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Yes, the NHS Must Treat Fat Folk

27 March 2012

2:08 AM

27 March 2012

2:08 AM

A truly repellent piece by Cristina Odone in the Telegraph in which she argues for NHS-rationing by liefestyle and wealth. That’s not quite how she puts it, for sure, but her suggestion that (middle-class) pensioners are losing out to (lower-class) fat people and that something should be bloody done about this is the kind of classist call for healthcare rationing that well, let her make her case herself…

[A]ge comes to us all, and is not the result of  lifestyle choices. There are plenty of conditions, though, that are the direct result of bad habits, poor diet, and the wrong choices [Sic]. These conditions range from obesity and diabetes to smoking-related diseases like emphesema. If a 20-stone, 30-something woman comes into hospital with a bad diabetic attack, does she deserve to be at the front of the queue or the back? She has chosen to stuff her face with Mars bars and Coke, and is now suffering the consequences of her choice. She cannot claim ignorance of the dangers of her diet: the Government has carpet-bombed us with health advice, from schools to GP practices. Class no longer regulates access to healthy living: everyone who can watch the telly, let alone read the magazines, knows that a high-fat diet will make you look bad and feel worse.

Does the obese 30-something lay claim to NHS services and a hospital bed when this means thousands of others will have to do without?

The septuagenarian who develops breast cancer has done nothing wrong – except grow old. The NHS has to consider that there are deserving cases and undeserving ones. Age should not be a barrier to optimum care; but bad habits should be.

Is this view repellent and revolting? Yes, it is. Why is it revolting and repellent? Because it demands that the state spend more time adjudicating your healthcare needs on the basis of lifestyle contributions to your healthcare needs than on those actual needs themselves. It is an invitation to yet more government interference in everything you eat, drink or smoke. It makes the state your fitness advisor. And not just your fitness advisor but your fitness commandant. Do as we say or get to the back of the queue.

This is one of the criticisms American opponents of government-run healthcare often make. It is not an unfair criticism, though of course wholly-private insurance based systems also discriminate against people who fail to observe the pieties of received wisdom of best lifestyle-practice.

This brings me to a libertarian defence of the NHS:  it may not be an efficient system or, by international standards, an especially marvellous one, but it is for the price we pay for it a just about decent-enough system. It is neither great nor awful but somewhere inbetween and at least it does not ration by ability to pay. Nevertheless, it also has this within it: the poor pay enough for it as it is. And it should protect us from government, odd though that must seem and is.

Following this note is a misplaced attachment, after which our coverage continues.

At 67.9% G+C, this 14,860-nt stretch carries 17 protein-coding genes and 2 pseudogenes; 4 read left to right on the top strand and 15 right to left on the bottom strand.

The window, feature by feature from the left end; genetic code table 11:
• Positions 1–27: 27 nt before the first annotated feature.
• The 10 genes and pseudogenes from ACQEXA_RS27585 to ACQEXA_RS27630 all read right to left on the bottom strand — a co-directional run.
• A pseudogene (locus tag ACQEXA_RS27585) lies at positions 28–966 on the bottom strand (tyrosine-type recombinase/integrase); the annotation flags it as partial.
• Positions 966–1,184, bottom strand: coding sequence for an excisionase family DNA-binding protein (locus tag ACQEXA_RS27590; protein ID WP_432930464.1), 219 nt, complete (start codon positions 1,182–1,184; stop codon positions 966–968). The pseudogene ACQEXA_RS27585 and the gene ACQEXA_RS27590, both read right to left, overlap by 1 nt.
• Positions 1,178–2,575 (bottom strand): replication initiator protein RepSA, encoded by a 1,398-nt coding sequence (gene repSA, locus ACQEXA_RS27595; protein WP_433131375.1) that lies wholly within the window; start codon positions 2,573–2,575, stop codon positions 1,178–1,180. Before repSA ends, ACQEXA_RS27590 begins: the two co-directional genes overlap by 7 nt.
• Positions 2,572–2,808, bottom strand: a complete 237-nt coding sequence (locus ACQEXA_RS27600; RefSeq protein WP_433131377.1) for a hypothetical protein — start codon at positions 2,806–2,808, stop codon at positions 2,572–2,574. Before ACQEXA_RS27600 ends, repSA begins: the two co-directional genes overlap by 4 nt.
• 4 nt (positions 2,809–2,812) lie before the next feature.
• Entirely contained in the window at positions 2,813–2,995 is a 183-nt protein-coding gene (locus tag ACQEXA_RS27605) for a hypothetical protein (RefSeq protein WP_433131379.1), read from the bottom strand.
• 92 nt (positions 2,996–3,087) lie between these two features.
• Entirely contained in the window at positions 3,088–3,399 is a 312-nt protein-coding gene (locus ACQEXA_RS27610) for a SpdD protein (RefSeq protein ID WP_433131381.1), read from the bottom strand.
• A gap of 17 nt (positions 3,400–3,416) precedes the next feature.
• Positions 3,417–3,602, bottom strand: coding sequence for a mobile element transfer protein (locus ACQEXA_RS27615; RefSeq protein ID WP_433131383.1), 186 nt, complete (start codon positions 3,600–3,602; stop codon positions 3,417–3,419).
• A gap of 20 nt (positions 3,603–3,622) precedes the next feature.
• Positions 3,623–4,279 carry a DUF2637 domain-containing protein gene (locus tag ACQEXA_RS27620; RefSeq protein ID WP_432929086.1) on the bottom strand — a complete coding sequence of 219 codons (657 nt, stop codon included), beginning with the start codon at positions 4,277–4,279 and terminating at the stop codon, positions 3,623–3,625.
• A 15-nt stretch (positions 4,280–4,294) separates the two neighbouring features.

Remember: per capita spending on the NHS is roughly £2,000 a year. A 20-a-day smoker pays roughly £2,500 a year in tobacco duty alone. Those that drink will pay more on top of that. These are the arguments for these taxes: make those whose lifestyle-choices we dislike pay for the costs of all of this. Nevermind that, over a lifetime, smokers and drinkers actually cost the NHS less than non-drinkers and non-smokers. As we move towards a war on sweet or salty food – and move we will, I am afraid – the fat will pay their way too.

And, if you agree with this, that’s fine. It will not stop the public health racket from calling for ever-more punitive measures to be levied on those people unwise enough to make lifestyle choices of which they disapprove (an ever-extending list of choices, incidentally) but it is at least semi-plausible to send "signals" (even if they are unsupported by revenues/expenditure data) to discourage this sort of dreadful chavish behaviour.

Nevertheless, this is the point of the NHS. Treatment according to need not some trumped-up definition of moral-worth. A nationwide, compulsory insurance-pool may be an inefficient means of delivering healthcare but it should have the benefit of affording it according to need not lifestyle. That is why it is designed as a universal insurance pool and why those who make choices of which the state (foolishly) disapproves tend to pay more, albeit usually indirectly. In a better world the universalism would be a protection from the health-police. You know, like careless drivers, careless livers (in every sense) already pay more.

Cristina Odone differs and appears to be some kind of lifestyle-martinet better suited to a role as a Commissar of Health in one of those countries that used to have Commissars of Health. That said, she’s probably well-suited to a job advising this government on how they can mandate (or "further encourage") lifestyle choices.

Privileging near-death, non-smoking, teetotal pensioners seems about as fiscally-reckless a notion as you could hope for. Should the old be treated better by nurses (salt of the earth!)? Sure they should. Are the old automatically more deserving than the non-old? Not necessarily. At least drinkers and smokers tend to die pretty quickly and relatively cheaply. Heroes to the last wheeze.

PS: Last Ms Odone was heard of in these parts was when she complained about how expensive it is to send her kids to Westminster School. Feel free to edit her Wikipedia entry,


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